Marchers were joined at the City of St. Jude by celebrities. Some, like actor and musician Harry Belafonte, had marched from Brown Chapel days earlier. Others, such as entertainers Sammy Davis Jr., Nina Simone, Tony Bennett, and Peter, Paul, and Mary, joined for the final walk to Montgomery.

Twenty-five thousand peaceful protesters made their way to the Alabama State Capitol on March 25. Gov. Wallace refused to meet King. King’s speech, given on the steps of the capitol, encouraged civil rights supporters not to give up hope.

"I know some of you are asking today, ‘How long will it take?’ I come to say to you this afternoon however difficult the moment, however frustrating the hour, it will not be long, because truth pressed to the earth will rise again. How long? Not long, because no lie can live forever. How long? Not long, because you will reap what you sow. How long? Not long, because the arm of the moral universe is long but it bends toward justice."

Voting Rights Act of 1965

The Voting Rights Act was signed into law on August 6, 1965, in the same room where President Abraham Lincoln signed the Emancipation Proclamation. The law stopped literacy tests in 26 states, including Alabama. It replaced local voter registrars with examiners from the federal government. It allowed the attorney general of the United States to prosecute state and local authorities that still charged a poll tax.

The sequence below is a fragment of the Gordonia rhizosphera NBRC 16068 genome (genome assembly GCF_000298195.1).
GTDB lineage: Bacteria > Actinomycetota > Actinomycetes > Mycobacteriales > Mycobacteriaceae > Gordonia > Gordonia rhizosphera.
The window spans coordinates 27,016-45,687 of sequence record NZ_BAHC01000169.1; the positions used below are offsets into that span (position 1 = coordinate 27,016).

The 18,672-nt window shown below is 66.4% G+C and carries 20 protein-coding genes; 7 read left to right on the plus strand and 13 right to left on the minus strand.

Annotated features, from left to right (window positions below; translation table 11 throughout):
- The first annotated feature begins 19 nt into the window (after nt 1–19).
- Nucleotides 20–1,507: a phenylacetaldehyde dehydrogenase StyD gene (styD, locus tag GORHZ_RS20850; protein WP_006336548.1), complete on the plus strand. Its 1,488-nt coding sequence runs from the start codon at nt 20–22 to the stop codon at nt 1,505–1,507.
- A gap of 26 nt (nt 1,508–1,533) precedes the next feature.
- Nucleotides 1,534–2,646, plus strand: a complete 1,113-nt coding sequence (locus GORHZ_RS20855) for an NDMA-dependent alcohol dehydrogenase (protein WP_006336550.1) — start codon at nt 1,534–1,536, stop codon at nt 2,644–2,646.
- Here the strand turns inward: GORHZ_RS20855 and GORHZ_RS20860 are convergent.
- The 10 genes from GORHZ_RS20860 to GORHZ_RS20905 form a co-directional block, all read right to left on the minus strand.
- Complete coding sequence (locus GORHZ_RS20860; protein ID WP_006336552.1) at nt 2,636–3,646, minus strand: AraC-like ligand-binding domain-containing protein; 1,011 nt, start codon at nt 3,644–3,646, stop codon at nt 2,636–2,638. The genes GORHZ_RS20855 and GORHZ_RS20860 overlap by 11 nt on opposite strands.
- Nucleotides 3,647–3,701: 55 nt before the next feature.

The law had immediate effect. Thirty-two thousand black people registered to vote by the end of August in Alabama, Mississippi, Georgia, and Louisiana. By October, that number rose to 110,000. From 1964 to 1966, the number of registered voters in Alabama went from 23 percent to 51 percent. In Mississippi, the number went from 6.7 percent to 33 percent; in 1968, the number rose to 59 percent.

Candidates quickly realized they could not appeal to racist whites and still get elected. One of those candidates was Clark. He lost to Wilson Baker in the 1966 sheriff's race.

Black voters helped elect black candidates and moderate whites to public office. By 1970, 711 blacks held elected positions in the South, nearly 10 times more than they had just a decade earlier.

In 2006, Congress voted to extend the Voting Rights Act for another 25 years.

John Lewis, the SNCC leader who was involved with the Selma to Montgomery marches from the beginning, is now a Georgia congressman. Lewis has returned to Selma many times for marches on the anniversary of Bloody Sunday.